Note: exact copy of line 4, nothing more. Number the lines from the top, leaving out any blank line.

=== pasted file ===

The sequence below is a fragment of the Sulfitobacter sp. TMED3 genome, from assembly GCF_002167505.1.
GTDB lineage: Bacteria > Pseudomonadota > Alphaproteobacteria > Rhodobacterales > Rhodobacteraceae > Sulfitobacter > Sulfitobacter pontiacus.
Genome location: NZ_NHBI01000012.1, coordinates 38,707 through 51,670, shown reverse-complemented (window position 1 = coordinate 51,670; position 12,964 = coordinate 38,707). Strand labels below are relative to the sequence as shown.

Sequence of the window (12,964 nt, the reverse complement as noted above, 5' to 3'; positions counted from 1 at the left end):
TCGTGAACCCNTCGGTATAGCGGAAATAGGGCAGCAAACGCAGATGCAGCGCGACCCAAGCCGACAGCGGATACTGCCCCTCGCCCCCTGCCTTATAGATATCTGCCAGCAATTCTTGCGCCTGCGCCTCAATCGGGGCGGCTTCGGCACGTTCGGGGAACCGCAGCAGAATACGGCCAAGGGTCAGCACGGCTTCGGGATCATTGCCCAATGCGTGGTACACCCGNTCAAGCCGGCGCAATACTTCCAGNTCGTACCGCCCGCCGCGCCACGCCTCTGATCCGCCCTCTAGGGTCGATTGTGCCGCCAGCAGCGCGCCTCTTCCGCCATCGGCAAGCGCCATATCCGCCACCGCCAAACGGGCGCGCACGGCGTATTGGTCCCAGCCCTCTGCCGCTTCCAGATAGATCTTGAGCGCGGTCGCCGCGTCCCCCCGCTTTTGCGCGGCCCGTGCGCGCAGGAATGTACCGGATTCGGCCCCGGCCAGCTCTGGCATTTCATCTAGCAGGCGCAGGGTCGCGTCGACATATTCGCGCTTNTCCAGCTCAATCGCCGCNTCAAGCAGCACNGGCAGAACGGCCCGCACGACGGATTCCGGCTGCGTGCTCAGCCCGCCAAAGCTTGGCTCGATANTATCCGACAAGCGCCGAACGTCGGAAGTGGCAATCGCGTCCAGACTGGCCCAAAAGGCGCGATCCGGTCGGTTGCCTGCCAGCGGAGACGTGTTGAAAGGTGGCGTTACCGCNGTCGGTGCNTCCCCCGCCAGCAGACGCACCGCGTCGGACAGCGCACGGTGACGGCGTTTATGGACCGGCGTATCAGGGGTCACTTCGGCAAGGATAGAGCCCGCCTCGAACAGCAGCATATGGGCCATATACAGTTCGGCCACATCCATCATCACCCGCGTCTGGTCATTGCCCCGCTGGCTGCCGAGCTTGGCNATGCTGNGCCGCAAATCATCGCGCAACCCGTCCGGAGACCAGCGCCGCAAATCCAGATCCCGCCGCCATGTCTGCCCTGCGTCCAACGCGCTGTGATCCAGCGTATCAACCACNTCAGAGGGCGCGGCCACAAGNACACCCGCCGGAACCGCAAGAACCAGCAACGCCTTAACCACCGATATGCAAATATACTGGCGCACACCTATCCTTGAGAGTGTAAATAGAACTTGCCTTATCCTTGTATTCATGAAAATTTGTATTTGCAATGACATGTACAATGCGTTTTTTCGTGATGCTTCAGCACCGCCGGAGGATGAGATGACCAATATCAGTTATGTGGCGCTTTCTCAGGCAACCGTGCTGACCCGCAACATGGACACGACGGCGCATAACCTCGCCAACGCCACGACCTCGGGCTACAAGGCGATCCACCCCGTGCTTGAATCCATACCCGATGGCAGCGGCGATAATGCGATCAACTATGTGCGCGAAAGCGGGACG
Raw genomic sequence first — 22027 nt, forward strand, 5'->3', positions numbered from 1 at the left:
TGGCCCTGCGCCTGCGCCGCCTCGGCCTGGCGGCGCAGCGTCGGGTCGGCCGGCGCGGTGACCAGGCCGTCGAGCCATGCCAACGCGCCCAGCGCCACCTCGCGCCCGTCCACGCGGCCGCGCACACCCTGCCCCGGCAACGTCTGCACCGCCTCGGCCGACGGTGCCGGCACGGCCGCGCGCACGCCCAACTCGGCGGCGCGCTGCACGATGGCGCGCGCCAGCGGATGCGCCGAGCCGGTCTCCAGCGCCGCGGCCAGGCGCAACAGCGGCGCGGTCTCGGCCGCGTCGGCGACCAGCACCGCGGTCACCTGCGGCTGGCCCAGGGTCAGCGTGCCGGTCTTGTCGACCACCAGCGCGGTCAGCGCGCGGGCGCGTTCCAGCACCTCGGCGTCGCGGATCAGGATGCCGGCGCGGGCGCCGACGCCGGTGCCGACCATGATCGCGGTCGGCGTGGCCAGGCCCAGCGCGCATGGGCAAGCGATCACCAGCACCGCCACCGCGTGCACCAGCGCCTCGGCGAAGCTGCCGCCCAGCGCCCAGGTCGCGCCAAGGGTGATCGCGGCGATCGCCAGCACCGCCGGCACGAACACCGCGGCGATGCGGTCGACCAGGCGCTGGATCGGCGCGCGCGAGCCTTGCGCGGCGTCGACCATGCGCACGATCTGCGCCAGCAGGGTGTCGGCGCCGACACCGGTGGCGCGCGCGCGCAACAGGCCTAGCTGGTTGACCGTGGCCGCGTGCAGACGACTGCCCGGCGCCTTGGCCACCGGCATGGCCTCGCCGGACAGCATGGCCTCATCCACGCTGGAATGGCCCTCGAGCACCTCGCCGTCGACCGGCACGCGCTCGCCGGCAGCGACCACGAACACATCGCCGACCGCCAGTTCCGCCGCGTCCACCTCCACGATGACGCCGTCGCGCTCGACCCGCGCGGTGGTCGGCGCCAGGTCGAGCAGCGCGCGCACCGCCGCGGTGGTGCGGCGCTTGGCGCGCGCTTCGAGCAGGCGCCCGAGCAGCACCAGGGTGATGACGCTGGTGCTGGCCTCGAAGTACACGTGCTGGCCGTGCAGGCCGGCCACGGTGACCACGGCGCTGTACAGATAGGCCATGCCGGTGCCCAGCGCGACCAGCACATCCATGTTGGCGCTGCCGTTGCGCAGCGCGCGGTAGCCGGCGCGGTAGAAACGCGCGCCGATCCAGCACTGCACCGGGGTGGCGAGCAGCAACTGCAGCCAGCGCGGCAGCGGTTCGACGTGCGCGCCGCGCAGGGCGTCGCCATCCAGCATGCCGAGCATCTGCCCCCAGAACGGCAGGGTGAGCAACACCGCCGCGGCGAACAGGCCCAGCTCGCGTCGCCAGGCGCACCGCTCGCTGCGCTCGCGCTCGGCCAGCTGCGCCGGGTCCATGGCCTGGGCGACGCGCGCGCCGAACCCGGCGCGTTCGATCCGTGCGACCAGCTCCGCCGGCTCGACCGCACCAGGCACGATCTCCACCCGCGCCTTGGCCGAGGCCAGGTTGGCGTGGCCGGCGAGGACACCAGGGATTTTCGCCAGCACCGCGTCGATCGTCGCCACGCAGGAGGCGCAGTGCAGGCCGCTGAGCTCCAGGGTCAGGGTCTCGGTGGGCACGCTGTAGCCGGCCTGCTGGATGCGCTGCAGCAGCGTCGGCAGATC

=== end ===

Sequence of the window (12,964 nt, the reverse complement as noted above, 5' to 3'; positions counted from 1 at the left end):